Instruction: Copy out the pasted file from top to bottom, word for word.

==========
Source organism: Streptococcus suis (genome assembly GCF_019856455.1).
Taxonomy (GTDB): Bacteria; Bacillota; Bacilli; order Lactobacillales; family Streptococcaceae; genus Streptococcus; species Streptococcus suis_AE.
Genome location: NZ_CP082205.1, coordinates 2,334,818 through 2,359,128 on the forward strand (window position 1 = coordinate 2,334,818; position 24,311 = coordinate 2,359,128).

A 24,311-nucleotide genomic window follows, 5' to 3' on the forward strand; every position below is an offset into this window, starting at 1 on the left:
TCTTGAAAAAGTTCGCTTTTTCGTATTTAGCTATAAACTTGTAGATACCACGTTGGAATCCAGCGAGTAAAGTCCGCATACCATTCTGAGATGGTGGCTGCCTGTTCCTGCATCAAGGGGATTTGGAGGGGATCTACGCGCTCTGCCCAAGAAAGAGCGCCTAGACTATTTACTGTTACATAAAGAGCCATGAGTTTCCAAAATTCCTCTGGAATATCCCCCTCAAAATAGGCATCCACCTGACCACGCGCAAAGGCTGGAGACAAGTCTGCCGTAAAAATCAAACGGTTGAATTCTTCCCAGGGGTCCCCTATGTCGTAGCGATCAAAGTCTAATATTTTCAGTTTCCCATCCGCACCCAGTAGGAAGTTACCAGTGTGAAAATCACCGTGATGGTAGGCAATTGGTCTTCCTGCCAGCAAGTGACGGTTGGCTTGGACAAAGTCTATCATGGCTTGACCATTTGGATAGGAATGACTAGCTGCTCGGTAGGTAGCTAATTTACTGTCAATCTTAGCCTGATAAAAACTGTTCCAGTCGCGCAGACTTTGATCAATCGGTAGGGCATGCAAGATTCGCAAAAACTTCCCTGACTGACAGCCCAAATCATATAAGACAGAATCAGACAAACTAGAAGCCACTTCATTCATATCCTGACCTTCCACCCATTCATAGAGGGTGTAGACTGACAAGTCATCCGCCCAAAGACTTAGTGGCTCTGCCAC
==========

Source organism: Streptococcus suis (genome assembly GCF_019856455.1).
Taxonomy (GTDB): Bacteria; Bacillota; Bacilli; order Lactobacillales; family Streptococcaceae; genus Streptococcus; species Streptococcus suis_AE.
Genome location: NZ_CP082205.1, coordinates 2,334,818 through 2,359,128 on the forward strand (window position 1 = coordinate 2,334,818; position 24,311 = coordinate 2,359,128).

A 24,311-nucleotide genomic window follows, 5' to 3' on the forward strand; every position below is an offset into this window, starting at 1 on the left:
TCTTGAAAAAGTTCGCTTTTTCGTATTTAGCTATAAACTTGTAGATACCACGTTGGAATCCAGCGAGTAAAGTCCGCATACCATTCTGAGATGGTGGCTGCCTGTTCCTGCATCAAGGGGATTTGGAGGGGATCTACGCGCTCTGCCCAAGAAAGAGCGCCTAGACTATTTACTGTTACATAAAGAGCCATGAGTTTCCAAAATTCCTCTGGAATATCCCCCTCAAAATAGGCATCCACCTGACCACGCGCAAAGGCTGGAGACAAGTCTGCCGTAAAAATCAAACGGTTGAATTCTTCCCAGGGGTCCCCTATGTCGTAGCGATCAAAGTCTAATATTTTCAGTTTCCCATCCGCACCCAGTAGGAAGTTACCAGTGTGAAAATCACCGTGATGGTAGGCAATTGGTCTTCCTGCCAGCAAGTGACGGTTGGCTTGGACAAAGTCTATCATGGCTTGACCATTTGGATAGGAATGACTAGCTGCTCGGTAGGTAGCTAATTTACTGTCAATCTTAGCCTGATAAAAACTGTTCCAGTCGCGCAGACTTTGATCAATCGGTAGGGCATGCAAGATTCGCAAAAACTTCCCTGACTGACAGCCCAAATCATATAAGACAGAATCAGACAAACTAGAAGCCACTTCATTCATATCCTGACCTTCCACCCATTCATAGAGGGTGTAGACTGACAAGTCATCCGCCCAAAGACTTAGTGGCTCTGCCAC